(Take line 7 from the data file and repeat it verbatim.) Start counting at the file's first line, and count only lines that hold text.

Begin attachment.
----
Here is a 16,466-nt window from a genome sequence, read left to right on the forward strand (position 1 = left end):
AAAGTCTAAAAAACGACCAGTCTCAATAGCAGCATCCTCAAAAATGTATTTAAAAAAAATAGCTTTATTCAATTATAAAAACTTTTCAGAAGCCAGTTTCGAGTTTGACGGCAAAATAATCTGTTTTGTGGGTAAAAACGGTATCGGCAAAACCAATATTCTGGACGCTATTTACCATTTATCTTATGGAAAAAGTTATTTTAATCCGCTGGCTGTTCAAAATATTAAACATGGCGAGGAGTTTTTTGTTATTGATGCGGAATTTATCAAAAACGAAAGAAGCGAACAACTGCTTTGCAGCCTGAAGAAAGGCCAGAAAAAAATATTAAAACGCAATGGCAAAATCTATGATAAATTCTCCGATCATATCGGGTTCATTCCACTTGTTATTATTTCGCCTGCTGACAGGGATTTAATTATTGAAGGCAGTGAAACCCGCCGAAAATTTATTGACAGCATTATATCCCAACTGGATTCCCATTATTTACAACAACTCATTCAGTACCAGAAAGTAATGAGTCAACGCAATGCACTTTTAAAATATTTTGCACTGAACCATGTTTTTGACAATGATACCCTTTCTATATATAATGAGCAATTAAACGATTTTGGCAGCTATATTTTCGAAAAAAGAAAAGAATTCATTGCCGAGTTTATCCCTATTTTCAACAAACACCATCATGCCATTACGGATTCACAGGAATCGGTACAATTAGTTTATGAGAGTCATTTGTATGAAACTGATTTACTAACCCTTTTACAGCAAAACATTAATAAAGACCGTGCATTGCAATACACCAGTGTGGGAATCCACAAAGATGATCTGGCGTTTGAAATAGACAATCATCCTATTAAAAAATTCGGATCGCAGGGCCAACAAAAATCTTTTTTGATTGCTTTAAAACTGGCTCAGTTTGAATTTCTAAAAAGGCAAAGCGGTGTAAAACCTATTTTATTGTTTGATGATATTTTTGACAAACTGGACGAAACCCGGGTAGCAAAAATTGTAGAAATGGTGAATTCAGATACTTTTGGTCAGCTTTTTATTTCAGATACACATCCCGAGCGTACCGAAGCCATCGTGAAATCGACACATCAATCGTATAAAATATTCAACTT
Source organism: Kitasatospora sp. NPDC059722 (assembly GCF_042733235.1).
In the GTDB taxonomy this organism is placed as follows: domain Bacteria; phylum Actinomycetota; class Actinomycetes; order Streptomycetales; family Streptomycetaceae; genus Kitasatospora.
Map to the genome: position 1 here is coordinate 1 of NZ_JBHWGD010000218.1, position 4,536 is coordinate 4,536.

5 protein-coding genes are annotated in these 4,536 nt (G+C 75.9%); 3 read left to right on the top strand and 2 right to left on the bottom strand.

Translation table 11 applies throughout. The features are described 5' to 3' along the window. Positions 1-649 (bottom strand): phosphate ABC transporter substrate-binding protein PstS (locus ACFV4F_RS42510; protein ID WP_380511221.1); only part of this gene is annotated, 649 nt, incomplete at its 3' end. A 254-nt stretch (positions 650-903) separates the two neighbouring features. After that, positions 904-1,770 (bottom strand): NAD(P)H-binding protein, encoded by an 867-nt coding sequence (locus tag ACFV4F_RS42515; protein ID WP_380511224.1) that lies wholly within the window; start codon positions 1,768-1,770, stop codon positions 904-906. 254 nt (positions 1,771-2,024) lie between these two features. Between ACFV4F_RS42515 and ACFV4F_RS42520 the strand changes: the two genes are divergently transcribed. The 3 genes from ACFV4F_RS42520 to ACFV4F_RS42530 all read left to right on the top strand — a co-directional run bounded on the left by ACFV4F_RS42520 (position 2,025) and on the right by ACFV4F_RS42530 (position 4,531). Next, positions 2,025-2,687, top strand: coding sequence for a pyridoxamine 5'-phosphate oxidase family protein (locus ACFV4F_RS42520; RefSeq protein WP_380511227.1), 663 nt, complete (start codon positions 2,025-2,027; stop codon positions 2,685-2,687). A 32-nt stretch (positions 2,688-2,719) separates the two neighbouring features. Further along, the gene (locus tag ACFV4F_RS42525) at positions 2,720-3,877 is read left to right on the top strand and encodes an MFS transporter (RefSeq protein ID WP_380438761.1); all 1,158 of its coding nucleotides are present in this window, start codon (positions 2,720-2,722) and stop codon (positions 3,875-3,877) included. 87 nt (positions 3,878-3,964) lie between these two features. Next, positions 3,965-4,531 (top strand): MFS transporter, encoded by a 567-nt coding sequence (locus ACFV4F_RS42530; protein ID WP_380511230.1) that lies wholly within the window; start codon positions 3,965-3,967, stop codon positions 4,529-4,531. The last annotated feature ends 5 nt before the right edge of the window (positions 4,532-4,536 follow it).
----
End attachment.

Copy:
Translation table 11 applies throughout. The features are described 5' to 3' along the window. Positions 1-649 (bottom strand): phosphate ABC transporter substrate-binding protein PstS (locus ACFV4F_RS42510; protein ID WP_380511221.1); only part of this gene is annotated, 649 nt, incomplete at its 3' end. A 254-nt stretch (positions 650-903) separates the two neighbouring features. After that, positions 904-1,770 (bottom strand): NAD(P)H-binding protein, encoded by an 867-nt coding sequence (locus tag ACFV4F_RS42515; protein ID WP_380511224.1) that lies wholly within the window; start codon positions 1,768-1,770, stop codon positions 904-906. 254 nt (positions 1,771-2,024) lie between these two features. Between ACFV4F_RS42515 and ACFV4F_RS42520 the strand changes: the two genes are divergently transcribed. The 3 genes from ACFV4F_RS42520 to ACFV4F_RS42530 all read left to right on the top strand — a co-directional run bounded on the left by ACFV4F_RS42520 (position 2,025) and on the right by ACFV4F_RS42530 (position 4,531). Next, positions 2,025-2,687, top strand: coding sequence for a pyridoxamine 5'-phosphate oxidase family protein (locus ACFV4F_RS42520; RefSeq protein WP_380511227.1), 663 nt, complete (start codon positions 2,025-2,027; stop codon positions 2,685-2,687). A 32-nt stretch (positions 2,688-2,719) separates the two neighbouring features. Further along, the gene (locus tag ACFV4F_RS42525) at positions 2,720-3,877 is read left to right on the top strand and encodes an MFS transporter (RefSeq protein ID WP_380438761.1); all 1,158 of its coding nucleotides are present in this window, start codon (positions 2,720-2,722) and stop codon (positions 3,875-3,877) included. 87 nt (positions 3,878-3,964) lie between these two features. Next, positions 3,965-4,531 (top strand): MFS transporter, encoded by a 567-nt coding sequence (locus ACFV4F_RS42530; protein ID WP_380511230.1) that lies wholly within the window; start codon positions 3,965-3,967, stop codon positions 4,529-4,531. The last annotated feature ends 5 nt before the right edge of the window (positions 4,532-4,536 follow it).